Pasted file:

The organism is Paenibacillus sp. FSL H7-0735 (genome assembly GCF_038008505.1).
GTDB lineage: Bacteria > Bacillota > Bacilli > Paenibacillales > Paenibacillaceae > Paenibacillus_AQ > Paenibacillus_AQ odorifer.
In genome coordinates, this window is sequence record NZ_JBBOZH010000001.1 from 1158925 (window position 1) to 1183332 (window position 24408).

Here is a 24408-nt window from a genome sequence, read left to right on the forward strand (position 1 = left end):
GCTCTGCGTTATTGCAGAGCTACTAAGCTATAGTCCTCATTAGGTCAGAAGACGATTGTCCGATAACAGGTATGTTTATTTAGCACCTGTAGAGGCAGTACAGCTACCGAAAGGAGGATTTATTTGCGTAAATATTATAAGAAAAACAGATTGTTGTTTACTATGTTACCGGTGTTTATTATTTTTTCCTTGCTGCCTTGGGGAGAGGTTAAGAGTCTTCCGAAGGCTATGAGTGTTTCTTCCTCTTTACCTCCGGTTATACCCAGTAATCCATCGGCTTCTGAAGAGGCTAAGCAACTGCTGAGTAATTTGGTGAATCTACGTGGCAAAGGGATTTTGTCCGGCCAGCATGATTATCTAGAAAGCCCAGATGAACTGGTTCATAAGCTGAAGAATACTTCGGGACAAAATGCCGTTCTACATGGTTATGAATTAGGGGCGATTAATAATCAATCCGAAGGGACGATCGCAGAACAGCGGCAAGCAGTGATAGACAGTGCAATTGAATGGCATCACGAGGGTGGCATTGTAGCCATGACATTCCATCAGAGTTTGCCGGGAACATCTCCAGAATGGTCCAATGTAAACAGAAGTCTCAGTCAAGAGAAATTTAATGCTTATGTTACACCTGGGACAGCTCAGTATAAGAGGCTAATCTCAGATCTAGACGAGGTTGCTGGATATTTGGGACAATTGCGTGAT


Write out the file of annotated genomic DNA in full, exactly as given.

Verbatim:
The organism is Paenibacillus sp. FSL H7-0735 (genome assembly GCF_038008505.1).
GTDB lineage: Bacteria > Bacillota > Bacilli > Paenibacillales > Paenibacillaceae > Paenibacillus_AQ > Paenibacillus_AQ odorifer.
In genome coordinates, this window is sequence record NZ_JBBOZH010000001.1 from 1158925 (window position 1) to 1183332 (window position 24408).

Here is a 24408-nt window from a genome sequence, read left to right on the forward strand (position 1 = left end):
GCTCTGCGTTATTGCAGAGCTACTAAGCTATAGTCCTCATTAGGTCAGAAGACGATTGTCCGATAACAGGTATGTTTATTTAGCACCTGTAGAGGCAGTACAGCTACCGAAAGGAGGATTTATTTGCGTAAATATTATAAGAAAAACAGATTGTTGTTTACTATGTTACCGGTGTTTATTATTTTTTCCTTGCTGCCTTGGGGAGAGGTTAAGAGTCTTCCGAAGGCTATGAGTGTTTCTTCCTCTTTACCTCCGGTTATACCCAGTAATCCATCGGCTTCTGAAGAGGCTAAGCAACTGCTGAGTAATTTGGTGAATCTACGTGGCAAAGGGATTTTGTCCGGCCAGCATGATTATCTAGAAAGCCCAGATGAACTGGTTCATAAGCTGAAGAATACTTCGGGACAAAATGCCGTTCTACATGGTTATGAATTAGGGGCGATTAATAATCAATCCGAAGGGACGATCGCAGAACAGCGGCAAGCAGTGATAGACAGTGCAATTGAATGGCATCACGAGGGTGGCATTGTAGCCATGACATTCCATCAGAGTTTGCCGGGAACATCTCCAGAATGGTCCAATGTAAACAGAAGTCTCAGTCAAGAGAAATTTAATGCTTATGTTACACCTGGGACAGCTCAGTATAAGAGGCTAATCTCAGATCTAGACGAGGTTGCTGGATATTTGGGACAATTGCGTGAT